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Los escollos del diseño de políticas en Perú: actores, instituciones y las reglas del juego

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  • Eduardo Morón
  • Cynthia Sanborn

Abstract

(Documento disponible solo en Inglés) El proceso de diseño de políticas en Perú a lo largo de los últimos 25 años ha estado dominado principalmente por el Poder Ejecutivo y ha acusado los efectos de una gama de factores estructurales y políticos, así como los de los objetivos personales de presidentes y de la percepción general de las crisis. Con pocas excepciones, ni el Congreso ni los demás poderes y niveles del gobierno han desempeñado papeles eficaces en la definición del programa de políticas nacionales, lo que ha fomentado la cooperación a través del tiempo y ha proporcionado mecanismos de frenos y contrapesos al poder del Ejecutivo. Ello obedece en parte a los arreglos constitucionales, pero también a los resultados electorales y en parte a las debilidades históricas de los partidos políticos y otros actores. Aunque esta situación se ha modificado en parte desde 2001, no está claro si el patrón general ha cambiado. Si bien ciertas áreas de la toma de decisiones han cambiado en años recientes, en muchos ámbitos el proceso de diseño de políticas sigue siendo arbitrario e impredecible, lo que acarrea políticas de baja calidad, precariamente aplicadas y fácilmente reversibles. Aunque reformar algunos aspectos de los sistemas políticos y electorales puede contribuir al mejoramiento de este resultado, la inestabilidad del régimen político propiamente dicho ha sido un factor disuasorio del desarrollo institucional de más largo plazo.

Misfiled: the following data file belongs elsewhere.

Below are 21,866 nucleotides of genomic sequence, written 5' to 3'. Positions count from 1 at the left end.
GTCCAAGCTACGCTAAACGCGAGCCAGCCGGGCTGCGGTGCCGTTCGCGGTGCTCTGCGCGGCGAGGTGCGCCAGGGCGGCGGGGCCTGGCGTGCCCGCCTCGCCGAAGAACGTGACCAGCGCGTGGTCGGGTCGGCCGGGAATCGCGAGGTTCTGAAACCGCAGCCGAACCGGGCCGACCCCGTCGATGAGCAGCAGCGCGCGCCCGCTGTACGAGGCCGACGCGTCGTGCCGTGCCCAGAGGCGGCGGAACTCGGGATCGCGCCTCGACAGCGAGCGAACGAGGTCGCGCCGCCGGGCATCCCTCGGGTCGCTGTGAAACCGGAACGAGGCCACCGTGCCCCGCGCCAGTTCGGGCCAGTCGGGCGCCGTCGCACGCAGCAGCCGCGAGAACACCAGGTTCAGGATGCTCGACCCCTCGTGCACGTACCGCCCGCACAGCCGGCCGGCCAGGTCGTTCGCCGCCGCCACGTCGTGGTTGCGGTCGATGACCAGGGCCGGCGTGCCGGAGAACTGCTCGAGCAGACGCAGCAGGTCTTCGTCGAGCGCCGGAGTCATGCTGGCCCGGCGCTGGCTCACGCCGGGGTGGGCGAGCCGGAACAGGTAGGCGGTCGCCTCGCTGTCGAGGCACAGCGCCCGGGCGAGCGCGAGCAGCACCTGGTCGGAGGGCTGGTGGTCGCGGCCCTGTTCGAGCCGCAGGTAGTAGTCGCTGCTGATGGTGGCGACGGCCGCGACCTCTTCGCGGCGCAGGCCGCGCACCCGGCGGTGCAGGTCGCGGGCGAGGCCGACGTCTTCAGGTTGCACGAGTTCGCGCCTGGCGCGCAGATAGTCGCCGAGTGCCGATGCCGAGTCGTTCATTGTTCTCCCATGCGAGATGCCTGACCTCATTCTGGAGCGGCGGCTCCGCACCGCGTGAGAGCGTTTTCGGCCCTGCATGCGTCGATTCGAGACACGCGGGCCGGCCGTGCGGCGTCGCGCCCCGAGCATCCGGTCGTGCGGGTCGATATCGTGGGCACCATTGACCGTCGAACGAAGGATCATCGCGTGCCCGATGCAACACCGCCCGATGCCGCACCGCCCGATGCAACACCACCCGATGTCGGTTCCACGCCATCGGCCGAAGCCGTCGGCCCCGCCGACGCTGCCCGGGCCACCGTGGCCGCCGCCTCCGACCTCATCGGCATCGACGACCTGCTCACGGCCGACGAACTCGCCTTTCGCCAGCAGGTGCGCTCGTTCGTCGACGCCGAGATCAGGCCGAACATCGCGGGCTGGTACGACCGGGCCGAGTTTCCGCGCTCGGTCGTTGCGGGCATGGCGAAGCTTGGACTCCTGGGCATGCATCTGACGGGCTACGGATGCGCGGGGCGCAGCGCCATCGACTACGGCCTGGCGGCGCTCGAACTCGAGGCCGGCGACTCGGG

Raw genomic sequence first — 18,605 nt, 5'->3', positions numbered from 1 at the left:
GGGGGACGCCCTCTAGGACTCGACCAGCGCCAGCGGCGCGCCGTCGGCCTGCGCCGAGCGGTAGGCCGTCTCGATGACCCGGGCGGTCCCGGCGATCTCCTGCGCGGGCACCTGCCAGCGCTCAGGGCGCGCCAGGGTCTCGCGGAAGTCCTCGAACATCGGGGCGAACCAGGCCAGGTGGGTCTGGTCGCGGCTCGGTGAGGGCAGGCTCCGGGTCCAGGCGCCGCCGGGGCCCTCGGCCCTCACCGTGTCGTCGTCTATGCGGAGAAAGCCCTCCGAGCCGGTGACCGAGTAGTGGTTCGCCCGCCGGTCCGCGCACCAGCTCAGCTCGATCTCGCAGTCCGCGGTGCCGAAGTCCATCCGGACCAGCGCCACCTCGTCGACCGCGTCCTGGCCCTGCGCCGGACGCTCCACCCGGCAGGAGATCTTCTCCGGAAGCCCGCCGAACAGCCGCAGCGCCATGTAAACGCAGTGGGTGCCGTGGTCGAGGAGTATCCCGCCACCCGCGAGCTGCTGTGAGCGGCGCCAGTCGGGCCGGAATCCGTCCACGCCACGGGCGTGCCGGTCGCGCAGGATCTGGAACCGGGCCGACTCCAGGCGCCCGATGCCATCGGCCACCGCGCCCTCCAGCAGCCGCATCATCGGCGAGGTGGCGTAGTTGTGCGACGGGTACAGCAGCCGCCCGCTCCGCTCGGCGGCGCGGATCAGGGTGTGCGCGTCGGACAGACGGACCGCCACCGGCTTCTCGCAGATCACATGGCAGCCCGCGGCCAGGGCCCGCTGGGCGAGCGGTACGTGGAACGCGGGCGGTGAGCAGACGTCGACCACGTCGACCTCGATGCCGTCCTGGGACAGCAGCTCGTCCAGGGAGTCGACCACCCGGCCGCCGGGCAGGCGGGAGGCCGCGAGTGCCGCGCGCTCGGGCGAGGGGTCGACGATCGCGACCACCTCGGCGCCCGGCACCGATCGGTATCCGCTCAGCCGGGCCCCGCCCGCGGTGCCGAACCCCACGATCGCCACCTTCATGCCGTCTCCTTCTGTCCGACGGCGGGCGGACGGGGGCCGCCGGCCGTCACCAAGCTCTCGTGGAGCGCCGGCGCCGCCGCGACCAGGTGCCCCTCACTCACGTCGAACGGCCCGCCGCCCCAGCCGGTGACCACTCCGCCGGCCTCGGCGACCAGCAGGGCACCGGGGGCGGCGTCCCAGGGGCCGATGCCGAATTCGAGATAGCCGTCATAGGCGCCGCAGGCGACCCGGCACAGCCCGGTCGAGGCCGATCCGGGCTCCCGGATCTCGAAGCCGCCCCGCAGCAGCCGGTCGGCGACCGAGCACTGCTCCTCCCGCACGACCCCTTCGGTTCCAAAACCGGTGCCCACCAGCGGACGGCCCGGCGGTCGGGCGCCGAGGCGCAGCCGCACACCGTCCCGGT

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Bibliographic Info

Paper provided by Inter-American Development Bank, Research Department in its series Research Department Publications with number 3203.

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Date of creation: Apr 2006
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Handle: RePEc:idb:wpaper:3203

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  1. Lee J. Alston & Marcus André Melo & Bernardo Mueller & Carlos Pereira, 2006. "Political Institutions, Policymaking Processes and Policy Outcomes in Brazil," IDB Publications 39698, Inter-American Development Bank.
  2. John McMillan & Pablo Zoido, 2004. "How to Subvert Democracy: Montesinos in Peru," CESifo Working Paper Series 1173, CESifo Group Munich.
  3. Mariano Tommasi & Pablo T. Spiller & Ernesto Stein, 2003. "Political Institutions, Policymaking Processes, and Policy Outcomes. An Intertemporal Transactions Framework," Working Papers 59, Universidad de San Andres, Departamento de Economia, revised Jul 2003.
  4. Pablo T. Spiller, 2003. "The Institutional Foundations of Public Policy: A Transactions Approach with Application to Argentina," Journal of Law, Economics and Organization, Oxford University Press, Oxford University Press, vol. 19(2), pages 281-306, October.
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